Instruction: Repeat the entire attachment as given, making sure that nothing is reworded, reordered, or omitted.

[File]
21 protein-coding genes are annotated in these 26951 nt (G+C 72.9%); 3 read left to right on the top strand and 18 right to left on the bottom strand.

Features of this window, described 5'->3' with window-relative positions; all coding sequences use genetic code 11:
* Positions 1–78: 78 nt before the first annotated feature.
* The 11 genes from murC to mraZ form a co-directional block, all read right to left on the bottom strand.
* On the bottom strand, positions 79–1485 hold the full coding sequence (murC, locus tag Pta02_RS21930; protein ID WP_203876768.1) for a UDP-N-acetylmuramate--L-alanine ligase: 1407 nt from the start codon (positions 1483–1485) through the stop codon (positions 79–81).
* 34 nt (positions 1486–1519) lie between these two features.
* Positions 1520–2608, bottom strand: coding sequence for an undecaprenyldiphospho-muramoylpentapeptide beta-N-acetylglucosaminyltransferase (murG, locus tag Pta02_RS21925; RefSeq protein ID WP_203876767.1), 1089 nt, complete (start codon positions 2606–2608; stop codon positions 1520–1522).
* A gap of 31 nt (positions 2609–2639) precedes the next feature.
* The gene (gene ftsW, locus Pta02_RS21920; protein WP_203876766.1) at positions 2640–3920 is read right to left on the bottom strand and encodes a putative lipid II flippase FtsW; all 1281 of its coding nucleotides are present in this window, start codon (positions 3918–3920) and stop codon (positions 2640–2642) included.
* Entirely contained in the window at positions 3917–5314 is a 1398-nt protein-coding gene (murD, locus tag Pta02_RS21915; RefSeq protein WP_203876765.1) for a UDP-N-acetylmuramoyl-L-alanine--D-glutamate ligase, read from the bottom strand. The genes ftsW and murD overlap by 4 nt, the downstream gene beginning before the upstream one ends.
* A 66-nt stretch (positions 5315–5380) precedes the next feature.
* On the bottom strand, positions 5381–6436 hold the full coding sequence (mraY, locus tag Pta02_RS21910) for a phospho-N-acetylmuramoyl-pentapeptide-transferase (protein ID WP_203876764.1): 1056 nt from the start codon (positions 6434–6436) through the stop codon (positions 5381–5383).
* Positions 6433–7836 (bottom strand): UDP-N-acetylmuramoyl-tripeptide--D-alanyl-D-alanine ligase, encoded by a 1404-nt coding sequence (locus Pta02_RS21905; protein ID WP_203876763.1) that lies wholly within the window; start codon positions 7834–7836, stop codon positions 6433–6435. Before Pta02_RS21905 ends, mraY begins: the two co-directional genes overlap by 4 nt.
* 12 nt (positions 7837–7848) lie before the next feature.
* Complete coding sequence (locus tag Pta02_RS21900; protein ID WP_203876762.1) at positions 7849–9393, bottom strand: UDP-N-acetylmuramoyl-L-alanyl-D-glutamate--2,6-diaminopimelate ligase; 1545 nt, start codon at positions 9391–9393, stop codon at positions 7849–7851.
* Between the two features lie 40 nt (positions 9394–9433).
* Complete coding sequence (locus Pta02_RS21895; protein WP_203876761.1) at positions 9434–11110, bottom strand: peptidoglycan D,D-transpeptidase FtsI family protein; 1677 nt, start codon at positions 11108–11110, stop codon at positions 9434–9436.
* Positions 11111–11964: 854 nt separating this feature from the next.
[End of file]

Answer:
21 protein-coding genes are annotated in these 26951 nt (G+C 72.9%); 3 read left to right on the top strand and 18 right to left on the bottom strand.

Features of this window, described 5'->3' with window-relative positions; all coding sequences use genetic code 11:
* Positions 1–78: 78 nt before the first annotated feature.
* The 11 genes from murC to mraZ form a co-directional block, all read right to left on the bottom strand.
* On the bottom strand, positions 79–1485 hold the full coding sequence (murC, locus tag Pta02_RS21930; protein ID WP_203876768.1) for a UDP-N-acetylmuramate--L-alanine ligase: 1407 nt from the start codon (positions 1483–1485) through the stop codon (positions 79–81).
* 34 nt (positions 1486–1519) lie between these two features.
* Positions 1520–2608, bottom strand: coding sequence for an undecaprenyldiphospho-muramoylpentapeptide beta-N-acetylglucosaminyltransferase (murG, locus tag Pta02_RS21925; RefSeq protein ID WP_203876767.1), 1089 nt, complete (start codon positions 2606–2608; stop codon positions 1520–1522).
* A gap of 31 nt (positions 2609–2639) precedes the next feature.
* The gene (gene ftsW, locus Pta02_RS21920; protein WP_203876766.1) at positions 2640–3920 is read right to left on the bottom strand and encodes a putative lipid II flippase FtsW; all 1281 of its coding nucleotides are present in this window, start codon (positions 3918–3920) and stop codon (positions 2640–2642) included.
* Entirely contained in the window at positions 3917–5314 is a 1398-nt protein-coding gene (murD, locus tag Pta02_RS21915; RefSeq protein WP_203876765.1) for a UDP-N-acetylmuramoyl-L-alanine--D-glutamate ligase, read from the bottom strand. The genes ftsW and murD overlap by 4 nt, the downstream gene beginning before the upstream one ends.
* A 66-nt stretch (positions 5315–5380) precedes the next feature.
* On the bottom strand, positions 5381–6436 hold the full coding sequence (mraY, locus tag Pta02_RS21910) for a phospho-N-acetylmuramoyl-pentapeptide-transferase (protein ID WP_203876764.1): 1056 nt from the start codon (positions 6434–6436) through the stop codon (positions 5381–5383).
* Positions 6433–7836 (bottom strand): UDP-N-acetylmuramoyl-tripeptide--D-alanyl-D-alanine ligase, encoded by a 1404-nt coding sequence (locus Pta02_RS21905; protein ID WP_203876763.1) that lies wholly within the window; start codon positions 7834–7836, stop codon positions 6433–6435. Before Pta02_RS21905 ends, mraY begins: the two co-directional genes overlap by 4 nt.
* 12 nt (positions 7837–7848) lie before the next feature.
* Complete coding sequence (locus tag Pta02_RS21900; protein ID WP_203876762.1) at positions 7849–9393, bottom strand: UDP-N-acetylmuramoyl-L-alanyl-D-glutamate--2,6-diaminopimelate ligase; 1545 nt, start codon at positions 9391–9393, stop codon at positions 7849–7851.
* Between the two features lie 40 nt (positions 9394–9433).
* Complete coding sequence (locus Pta02_RS21895; protein WP_203876761.1) at positions 9434–11110, bottom strand: peptidoglycan D,D-transpeptidase FtsI family protein; 1677 nt, start codon at positions 11108–11110, stop codon at positions 9434–9436.
* Positions 11111–11964: 854 nt separating this feature from the next.